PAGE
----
Brain pacemakers may be the new medicine in treating psychiatric illness

brain pacemaker

Brain pacemaker of the future? Image via Julich Institute of Neuroscience and Medicine.

Earlier this week the Associate Press published an article on new research that is attempting to use pacemakers in the brain to control psychiatric diseases. You can read that story here.

Deep brain stimulation (DBS) has proved to be a successful and powerful method of blocking the tremors of Parkinson’s disease. However, blocking mental illness isn’t quite so easy, the main problem being where exactly in all that gray matter of the brain should scientists put the brain pacemaker?

But scientists are pushing to expand research into how well these brain stimulators are able to tackle the most severe cases of depression, obsessive-compulsive disorder, and Tourettes’s Syndrome.

Unlike tremor patients, who may see immediate relief of their symptoms, psychiatric patients who respond to DBS tend to improve gradually. Doctors are also cautioning that just because symptoms may lessen with DBS, it doesn’t mean that they could or should abandon traditional forms of therapy. Furthermore, patients who undergo DBS as a method of treatment also require help learning how to function, much the same as hip replacement patients who undergo physical therapy.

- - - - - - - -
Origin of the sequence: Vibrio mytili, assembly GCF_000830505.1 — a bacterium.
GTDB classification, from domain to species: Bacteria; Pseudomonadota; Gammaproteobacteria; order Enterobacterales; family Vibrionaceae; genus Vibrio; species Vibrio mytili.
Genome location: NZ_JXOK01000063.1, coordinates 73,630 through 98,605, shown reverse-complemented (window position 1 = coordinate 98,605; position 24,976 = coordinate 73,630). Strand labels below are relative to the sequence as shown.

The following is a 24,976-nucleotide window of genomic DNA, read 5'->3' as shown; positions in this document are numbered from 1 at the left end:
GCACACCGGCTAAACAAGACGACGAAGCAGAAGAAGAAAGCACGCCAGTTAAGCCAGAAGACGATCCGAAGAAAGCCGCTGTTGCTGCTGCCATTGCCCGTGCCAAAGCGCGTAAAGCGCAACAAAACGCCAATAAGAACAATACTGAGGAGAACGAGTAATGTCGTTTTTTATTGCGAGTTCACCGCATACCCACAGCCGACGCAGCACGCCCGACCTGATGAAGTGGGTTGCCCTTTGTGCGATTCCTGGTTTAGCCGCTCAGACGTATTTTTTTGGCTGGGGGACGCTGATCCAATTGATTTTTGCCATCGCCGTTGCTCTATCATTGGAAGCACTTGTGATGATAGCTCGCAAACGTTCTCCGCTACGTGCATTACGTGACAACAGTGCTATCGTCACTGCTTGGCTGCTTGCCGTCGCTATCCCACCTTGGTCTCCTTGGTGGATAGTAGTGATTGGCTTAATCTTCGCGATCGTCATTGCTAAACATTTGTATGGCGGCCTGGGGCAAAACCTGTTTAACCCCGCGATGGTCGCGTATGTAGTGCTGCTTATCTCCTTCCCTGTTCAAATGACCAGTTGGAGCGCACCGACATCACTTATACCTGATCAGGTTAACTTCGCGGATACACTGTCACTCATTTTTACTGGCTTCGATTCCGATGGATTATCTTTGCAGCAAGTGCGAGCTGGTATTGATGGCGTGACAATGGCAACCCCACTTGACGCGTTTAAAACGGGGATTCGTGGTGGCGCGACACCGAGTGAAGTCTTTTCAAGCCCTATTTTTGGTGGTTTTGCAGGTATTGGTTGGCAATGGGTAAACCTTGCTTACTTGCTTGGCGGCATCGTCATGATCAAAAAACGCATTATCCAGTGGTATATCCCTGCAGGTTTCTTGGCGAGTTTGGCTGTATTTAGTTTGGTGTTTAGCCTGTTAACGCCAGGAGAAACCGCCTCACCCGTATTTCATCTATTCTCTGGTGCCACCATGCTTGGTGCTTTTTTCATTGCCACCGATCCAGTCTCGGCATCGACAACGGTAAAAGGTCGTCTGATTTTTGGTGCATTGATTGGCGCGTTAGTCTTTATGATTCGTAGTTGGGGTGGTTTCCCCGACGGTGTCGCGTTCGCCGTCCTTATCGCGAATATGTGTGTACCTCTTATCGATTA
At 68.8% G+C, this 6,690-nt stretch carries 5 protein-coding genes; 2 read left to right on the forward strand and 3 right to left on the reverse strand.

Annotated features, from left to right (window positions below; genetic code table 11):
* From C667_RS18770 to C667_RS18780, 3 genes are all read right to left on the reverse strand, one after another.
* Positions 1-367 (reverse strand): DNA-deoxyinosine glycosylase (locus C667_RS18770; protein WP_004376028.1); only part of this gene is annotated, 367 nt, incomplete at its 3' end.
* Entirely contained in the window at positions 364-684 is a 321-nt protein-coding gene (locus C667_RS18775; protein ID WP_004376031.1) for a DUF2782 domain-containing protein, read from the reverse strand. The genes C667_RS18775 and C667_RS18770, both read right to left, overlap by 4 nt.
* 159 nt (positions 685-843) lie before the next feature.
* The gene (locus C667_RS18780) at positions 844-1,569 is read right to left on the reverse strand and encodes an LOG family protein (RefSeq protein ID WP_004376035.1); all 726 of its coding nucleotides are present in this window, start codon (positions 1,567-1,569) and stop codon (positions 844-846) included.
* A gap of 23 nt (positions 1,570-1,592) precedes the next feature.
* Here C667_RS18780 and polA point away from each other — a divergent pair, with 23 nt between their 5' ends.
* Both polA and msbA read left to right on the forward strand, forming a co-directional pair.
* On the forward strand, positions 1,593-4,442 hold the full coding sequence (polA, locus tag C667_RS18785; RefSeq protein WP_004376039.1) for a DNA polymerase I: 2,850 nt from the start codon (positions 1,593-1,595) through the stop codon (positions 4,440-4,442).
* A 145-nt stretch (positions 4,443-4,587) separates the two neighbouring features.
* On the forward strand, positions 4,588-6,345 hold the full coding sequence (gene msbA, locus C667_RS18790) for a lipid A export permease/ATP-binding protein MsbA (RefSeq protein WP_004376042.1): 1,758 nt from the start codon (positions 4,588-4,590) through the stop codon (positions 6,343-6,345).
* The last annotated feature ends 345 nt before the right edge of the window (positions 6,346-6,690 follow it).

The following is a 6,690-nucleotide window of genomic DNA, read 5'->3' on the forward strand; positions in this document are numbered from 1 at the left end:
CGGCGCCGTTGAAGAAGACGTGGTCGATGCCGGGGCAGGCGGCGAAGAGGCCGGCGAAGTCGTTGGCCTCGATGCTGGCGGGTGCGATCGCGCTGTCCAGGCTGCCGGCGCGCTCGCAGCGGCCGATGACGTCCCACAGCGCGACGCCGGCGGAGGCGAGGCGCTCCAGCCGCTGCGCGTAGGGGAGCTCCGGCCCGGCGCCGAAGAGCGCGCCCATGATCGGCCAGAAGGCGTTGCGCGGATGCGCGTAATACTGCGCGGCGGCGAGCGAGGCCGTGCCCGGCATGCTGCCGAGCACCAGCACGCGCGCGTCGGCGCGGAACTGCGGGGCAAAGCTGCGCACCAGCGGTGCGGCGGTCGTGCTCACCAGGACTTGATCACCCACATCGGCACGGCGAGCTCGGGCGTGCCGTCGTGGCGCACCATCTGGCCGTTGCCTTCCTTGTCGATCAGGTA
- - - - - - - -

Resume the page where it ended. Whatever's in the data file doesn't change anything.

If you would like to know more about the surgical process of DBS and the use of a brain pacemaker to control symptoms of psychiatric disability, continue reading this article which gives a very nice overview of all of that. The article also explains the difference between what DBS does for patients with Parkinson’s versus what is expected in its application of treating psychiatric illness.

What scientists have been able to deduce through research is that with the brain pacemaker, somehow behavior therapy begins working, perhaps enabling the brain to better remember lessons.

Continue reading here.

Neergaard, Lauran. “Trying Brain Pacemakers to Zap Psychiatric Disease.” Yahoo! News. Associated Press, 21 Feb. 2011. Web. 22 Feb. 2011.

1 comment so far

  1. schorrmore on

    Exciting potential!

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